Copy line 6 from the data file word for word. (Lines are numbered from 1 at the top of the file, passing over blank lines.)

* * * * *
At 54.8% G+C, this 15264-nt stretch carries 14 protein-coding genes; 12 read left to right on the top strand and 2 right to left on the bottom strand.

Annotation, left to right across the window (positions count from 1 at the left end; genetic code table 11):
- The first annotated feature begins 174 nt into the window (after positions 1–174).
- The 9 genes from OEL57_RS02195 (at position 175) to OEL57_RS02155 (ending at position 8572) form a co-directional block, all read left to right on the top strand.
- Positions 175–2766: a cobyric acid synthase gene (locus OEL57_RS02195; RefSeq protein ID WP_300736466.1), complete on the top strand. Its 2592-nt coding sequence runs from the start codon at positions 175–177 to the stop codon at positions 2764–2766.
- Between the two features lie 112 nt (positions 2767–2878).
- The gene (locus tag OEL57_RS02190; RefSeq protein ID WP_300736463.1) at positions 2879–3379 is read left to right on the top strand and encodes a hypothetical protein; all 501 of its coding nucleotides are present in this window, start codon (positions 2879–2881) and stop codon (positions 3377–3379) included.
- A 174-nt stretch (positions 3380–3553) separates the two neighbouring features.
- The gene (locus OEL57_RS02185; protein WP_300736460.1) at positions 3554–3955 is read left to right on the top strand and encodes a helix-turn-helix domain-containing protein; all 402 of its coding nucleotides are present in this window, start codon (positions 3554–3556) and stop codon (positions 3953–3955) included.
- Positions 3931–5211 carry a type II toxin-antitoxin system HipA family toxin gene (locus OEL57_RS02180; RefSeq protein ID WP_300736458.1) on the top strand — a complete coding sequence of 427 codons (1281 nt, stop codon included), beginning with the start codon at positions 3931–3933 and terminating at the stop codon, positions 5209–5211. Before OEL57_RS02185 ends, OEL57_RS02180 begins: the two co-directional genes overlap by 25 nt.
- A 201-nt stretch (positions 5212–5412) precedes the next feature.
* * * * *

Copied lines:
- Between the two features lie 112 nt (positions 2767–2878).